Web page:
Finals time is FAST approaching. With summer time peeking through the horizon, it can be hard to focus on the exams that are keeping you just out of reach of ice cream during warm nights and fun on the beach!
But hopefully, these tips can help you successfully make it through finals!
1. Know your instructor and their expectations: Find out what kind of test to study for. Look at old tests if available.
2. Determine a time frame: Get a head start as soon as possible. While looking at a calendar, realistically assess how much time you need to prepare for the test. Then, choose days, dates and times when you will actively study for the exam. Write down your study schedule.
3. Get an overview of all your material: Read, at least once, all the material that will be covered on the exam. You should accomplish this before you begin your review. Skim through the lecture, test and outside reading material. Get a feel for the quality and amount of information you are responsible for on the test.
4. Construct a study plan: Determine if your test will focus on facts or concepts. Try to understand the kind of information you need, whether it may be specific details such as dates, or broad concepts. Then, actively search for it.
5. Make an outline of all major points: Use the chapter subheadings and chapter review questions as your study guide. Often the table of contents of the course outline is an excellent way of distinguishing major concepts from minor ones. If the author of a text or an instructor thinks enough of a concept to make it into a separate boldfaced heading, then you can safely assume that it is important enough to study.
6. Quickly review your outline…check off sections that seem the most difficult: Using your outline, isolate those areas that seem to be your weakest. Begin by studying those. If everything seems difficult, isolate those areas that you do understand. Then, proceed to build your understanding of new material upon those areas that are already clear to you. However, do not keep studying material you have already mastered.
7. Make notations on materials that confuse you…get answers to those questions: If a particular concept needs clarification, ask someone. Most instructors are willing to clear up specific questions before a test. Also, consider forming a study group or taking the phone number of another student in your class. Do not get bogged down with information that baffles you. Talk with your professor or TA for assistance.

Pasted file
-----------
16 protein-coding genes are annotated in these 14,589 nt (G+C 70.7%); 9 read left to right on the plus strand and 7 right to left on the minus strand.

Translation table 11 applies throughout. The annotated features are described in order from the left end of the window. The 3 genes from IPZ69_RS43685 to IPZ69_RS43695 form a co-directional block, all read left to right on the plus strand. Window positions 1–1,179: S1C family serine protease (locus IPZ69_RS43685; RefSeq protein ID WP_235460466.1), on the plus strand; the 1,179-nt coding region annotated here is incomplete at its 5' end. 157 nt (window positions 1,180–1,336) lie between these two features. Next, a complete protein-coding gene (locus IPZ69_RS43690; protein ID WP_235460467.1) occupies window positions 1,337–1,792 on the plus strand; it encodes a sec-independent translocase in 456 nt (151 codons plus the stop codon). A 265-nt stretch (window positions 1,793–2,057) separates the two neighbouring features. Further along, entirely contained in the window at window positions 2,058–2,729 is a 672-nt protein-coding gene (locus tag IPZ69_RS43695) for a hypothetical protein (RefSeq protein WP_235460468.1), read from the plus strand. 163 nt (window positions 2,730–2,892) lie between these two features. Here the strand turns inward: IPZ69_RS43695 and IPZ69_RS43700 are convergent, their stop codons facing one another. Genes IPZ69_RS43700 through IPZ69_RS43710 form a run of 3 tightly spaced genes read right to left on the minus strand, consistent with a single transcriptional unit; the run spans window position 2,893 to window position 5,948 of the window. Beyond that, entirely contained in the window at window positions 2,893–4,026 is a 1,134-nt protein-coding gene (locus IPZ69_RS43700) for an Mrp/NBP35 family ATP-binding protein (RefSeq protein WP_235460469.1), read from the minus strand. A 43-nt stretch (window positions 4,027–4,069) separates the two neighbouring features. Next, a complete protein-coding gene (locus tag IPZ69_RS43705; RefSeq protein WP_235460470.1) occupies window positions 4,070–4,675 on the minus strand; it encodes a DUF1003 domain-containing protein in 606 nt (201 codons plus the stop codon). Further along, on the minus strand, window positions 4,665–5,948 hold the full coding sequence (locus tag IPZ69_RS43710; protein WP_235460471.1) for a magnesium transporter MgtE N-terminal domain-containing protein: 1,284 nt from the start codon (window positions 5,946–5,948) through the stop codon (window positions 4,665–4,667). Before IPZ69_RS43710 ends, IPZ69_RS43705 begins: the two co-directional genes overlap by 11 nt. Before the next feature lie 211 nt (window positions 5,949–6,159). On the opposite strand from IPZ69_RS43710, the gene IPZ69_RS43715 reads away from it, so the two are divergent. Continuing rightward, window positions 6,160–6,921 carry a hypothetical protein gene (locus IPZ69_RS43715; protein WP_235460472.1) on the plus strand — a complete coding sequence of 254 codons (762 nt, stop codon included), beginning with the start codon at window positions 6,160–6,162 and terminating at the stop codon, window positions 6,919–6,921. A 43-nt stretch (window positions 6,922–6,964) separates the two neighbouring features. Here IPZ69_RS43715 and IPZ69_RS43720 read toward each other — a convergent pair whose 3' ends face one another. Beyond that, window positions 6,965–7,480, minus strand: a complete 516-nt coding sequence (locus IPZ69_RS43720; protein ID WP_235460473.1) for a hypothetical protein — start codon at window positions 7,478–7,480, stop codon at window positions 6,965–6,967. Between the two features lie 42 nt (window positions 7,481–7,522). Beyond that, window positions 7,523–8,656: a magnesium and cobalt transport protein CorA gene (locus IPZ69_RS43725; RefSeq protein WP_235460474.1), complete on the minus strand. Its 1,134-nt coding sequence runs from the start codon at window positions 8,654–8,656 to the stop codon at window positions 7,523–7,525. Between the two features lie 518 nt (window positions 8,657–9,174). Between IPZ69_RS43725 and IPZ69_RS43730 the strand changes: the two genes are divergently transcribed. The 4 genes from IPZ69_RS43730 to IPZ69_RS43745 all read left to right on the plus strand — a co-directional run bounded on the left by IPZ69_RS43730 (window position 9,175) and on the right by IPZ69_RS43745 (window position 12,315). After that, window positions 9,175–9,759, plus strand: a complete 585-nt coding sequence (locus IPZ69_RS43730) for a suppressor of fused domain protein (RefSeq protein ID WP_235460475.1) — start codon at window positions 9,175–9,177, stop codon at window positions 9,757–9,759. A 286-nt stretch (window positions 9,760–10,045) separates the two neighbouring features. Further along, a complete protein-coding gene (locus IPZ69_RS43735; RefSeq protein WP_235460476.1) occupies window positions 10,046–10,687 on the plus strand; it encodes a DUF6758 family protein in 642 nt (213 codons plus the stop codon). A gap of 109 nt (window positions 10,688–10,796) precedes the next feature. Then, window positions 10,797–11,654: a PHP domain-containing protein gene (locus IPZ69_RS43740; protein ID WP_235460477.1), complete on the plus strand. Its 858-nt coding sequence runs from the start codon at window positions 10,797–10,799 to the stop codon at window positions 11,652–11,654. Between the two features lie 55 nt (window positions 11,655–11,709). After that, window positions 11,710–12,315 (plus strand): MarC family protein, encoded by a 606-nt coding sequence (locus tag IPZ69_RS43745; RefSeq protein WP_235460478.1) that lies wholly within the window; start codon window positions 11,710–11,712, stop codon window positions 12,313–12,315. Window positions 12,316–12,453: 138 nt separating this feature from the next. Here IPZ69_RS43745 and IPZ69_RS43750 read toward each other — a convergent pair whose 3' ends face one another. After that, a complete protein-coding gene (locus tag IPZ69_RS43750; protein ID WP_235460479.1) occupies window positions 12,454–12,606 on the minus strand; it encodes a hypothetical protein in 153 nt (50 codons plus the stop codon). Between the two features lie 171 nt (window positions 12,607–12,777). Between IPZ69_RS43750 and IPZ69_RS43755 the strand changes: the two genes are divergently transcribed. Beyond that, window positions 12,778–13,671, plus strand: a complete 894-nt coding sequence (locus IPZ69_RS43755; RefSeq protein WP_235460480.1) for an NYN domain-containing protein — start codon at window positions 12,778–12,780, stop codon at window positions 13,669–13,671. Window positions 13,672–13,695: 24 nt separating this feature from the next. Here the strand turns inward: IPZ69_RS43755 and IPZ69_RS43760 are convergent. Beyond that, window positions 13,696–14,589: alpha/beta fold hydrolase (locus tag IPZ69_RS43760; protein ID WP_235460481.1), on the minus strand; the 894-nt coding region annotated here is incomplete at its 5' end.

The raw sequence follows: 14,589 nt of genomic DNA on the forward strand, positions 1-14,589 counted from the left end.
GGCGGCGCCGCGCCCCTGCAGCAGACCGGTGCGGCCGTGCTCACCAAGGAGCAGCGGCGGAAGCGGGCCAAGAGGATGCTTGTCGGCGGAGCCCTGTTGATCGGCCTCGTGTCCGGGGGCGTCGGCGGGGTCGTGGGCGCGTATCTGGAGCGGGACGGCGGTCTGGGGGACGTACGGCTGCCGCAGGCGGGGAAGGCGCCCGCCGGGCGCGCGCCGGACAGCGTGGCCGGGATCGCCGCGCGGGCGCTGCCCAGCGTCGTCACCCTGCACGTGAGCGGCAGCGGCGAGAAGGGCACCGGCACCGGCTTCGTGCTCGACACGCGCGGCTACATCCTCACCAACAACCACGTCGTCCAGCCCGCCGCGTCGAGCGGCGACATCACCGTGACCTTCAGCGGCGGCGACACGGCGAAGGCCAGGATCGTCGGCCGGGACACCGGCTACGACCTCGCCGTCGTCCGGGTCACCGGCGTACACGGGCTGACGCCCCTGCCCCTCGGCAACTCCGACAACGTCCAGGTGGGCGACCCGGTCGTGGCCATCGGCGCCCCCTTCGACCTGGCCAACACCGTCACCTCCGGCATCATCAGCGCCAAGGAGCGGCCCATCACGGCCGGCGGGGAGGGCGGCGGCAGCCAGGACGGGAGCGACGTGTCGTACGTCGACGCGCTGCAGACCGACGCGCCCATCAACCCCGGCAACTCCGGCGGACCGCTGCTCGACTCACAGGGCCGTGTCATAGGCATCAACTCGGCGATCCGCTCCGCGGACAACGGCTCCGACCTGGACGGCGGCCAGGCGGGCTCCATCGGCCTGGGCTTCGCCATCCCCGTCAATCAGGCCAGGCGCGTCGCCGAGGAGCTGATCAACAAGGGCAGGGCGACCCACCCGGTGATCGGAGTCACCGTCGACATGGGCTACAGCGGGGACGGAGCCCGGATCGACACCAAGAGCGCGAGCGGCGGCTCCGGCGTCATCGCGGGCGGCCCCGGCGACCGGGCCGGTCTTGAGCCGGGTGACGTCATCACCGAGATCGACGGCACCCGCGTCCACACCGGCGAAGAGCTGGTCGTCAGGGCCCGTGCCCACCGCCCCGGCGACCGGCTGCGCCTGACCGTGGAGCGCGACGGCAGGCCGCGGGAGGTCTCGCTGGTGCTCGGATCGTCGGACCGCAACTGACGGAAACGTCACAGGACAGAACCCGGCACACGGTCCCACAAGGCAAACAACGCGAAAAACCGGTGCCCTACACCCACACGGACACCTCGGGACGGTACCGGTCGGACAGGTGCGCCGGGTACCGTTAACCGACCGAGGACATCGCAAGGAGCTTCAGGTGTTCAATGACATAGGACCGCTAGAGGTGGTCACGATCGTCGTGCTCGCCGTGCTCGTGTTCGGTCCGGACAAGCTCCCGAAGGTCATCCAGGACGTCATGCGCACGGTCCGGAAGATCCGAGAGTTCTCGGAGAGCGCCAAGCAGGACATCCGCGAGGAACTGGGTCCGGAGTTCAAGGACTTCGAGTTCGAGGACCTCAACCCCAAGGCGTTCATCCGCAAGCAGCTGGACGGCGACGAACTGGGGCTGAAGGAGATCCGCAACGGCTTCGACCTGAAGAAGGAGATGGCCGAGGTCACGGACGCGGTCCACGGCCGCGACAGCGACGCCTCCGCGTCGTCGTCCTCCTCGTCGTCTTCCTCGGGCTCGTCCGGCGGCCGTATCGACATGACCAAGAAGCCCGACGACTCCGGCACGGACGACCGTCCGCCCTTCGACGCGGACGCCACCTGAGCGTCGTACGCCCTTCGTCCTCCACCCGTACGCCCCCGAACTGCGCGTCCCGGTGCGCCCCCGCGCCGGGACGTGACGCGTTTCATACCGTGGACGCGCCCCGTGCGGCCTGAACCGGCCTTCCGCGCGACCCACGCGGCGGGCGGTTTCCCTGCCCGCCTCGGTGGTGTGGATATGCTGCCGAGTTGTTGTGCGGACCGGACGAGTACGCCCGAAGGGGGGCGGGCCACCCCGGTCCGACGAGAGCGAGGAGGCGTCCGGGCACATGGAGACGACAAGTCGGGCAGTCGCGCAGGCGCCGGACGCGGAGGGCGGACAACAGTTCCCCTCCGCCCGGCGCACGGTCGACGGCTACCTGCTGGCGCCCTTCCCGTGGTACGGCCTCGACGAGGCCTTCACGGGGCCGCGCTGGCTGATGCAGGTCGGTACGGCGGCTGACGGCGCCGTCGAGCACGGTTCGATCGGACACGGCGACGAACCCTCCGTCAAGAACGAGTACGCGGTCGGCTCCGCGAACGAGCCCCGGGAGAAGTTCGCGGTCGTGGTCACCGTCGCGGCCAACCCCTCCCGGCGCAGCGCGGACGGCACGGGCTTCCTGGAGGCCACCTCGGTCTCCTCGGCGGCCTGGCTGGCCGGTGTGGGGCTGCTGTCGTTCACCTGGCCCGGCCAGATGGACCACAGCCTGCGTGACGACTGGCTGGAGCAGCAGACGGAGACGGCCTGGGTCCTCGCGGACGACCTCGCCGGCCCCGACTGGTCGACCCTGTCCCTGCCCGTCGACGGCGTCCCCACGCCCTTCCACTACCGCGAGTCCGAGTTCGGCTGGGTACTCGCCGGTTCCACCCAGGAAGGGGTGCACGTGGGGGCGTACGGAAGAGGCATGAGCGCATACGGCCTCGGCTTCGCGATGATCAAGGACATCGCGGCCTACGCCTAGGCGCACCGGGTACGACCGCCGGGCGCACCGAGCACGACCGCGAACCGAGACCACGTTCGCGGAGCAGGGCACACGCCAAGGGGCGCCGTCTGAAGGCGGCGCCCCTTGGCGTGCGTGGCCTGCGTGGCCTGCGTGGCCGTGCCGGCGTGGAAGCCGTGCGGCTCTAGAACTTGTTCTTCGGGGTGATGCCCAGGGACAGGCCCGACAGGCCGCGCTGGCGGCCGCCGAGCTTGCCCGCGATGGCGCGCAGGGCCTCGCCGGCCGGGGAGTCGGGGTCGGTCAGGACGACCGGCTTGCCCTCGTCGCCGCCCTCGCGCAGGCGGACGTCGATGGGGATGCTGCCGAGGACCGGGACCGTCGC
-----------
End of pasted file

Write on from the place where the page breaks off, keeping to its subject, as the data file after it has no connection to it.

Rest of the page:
8. Use your strongest learning style and preferences: Auditory learners may want to read the highlighted information aloud or tape record questions that they can then listen to and answer later. Visual learners may want to picture their notes or a page from a textbook. Kinesthetic learners may want to rewrite information (e.g. brief summary outlines or charts). Remember to study during the times and in the environments that will help you focus best.
9. Use flashcards: If a particular course includes many specific points that you know you must memorize, keep index cards on which you have written the specific points. Add to this pack as you progress through the semester and eliminate cards from it as you learn the facts. Carry the cards with you and thumb through them off and on during the day rather than spending an hour or more in one sitting trying to memorize the facts. Review all the cards before the exam.
10. Review sample questions: Look at sample questions and problems at the end of chapters for additional clues on what to know.
11. Predict questions: On the basis of this information, try to predict questions (both broad and specific), and then make sure you can answer such questions.
A few more key tips are to limit the time you go through one sitting of a study session (no more than 2 hours), take breaks during your study sessions (10 minutes for every 50 minutes of study), and eat an apple while you’re studying (eating can help you retain the information). All of these tips and more can be found within the Test Taking Workshop presented by Peer Leadership Consultants in the Student Life and Leadership.
Good luck with finals!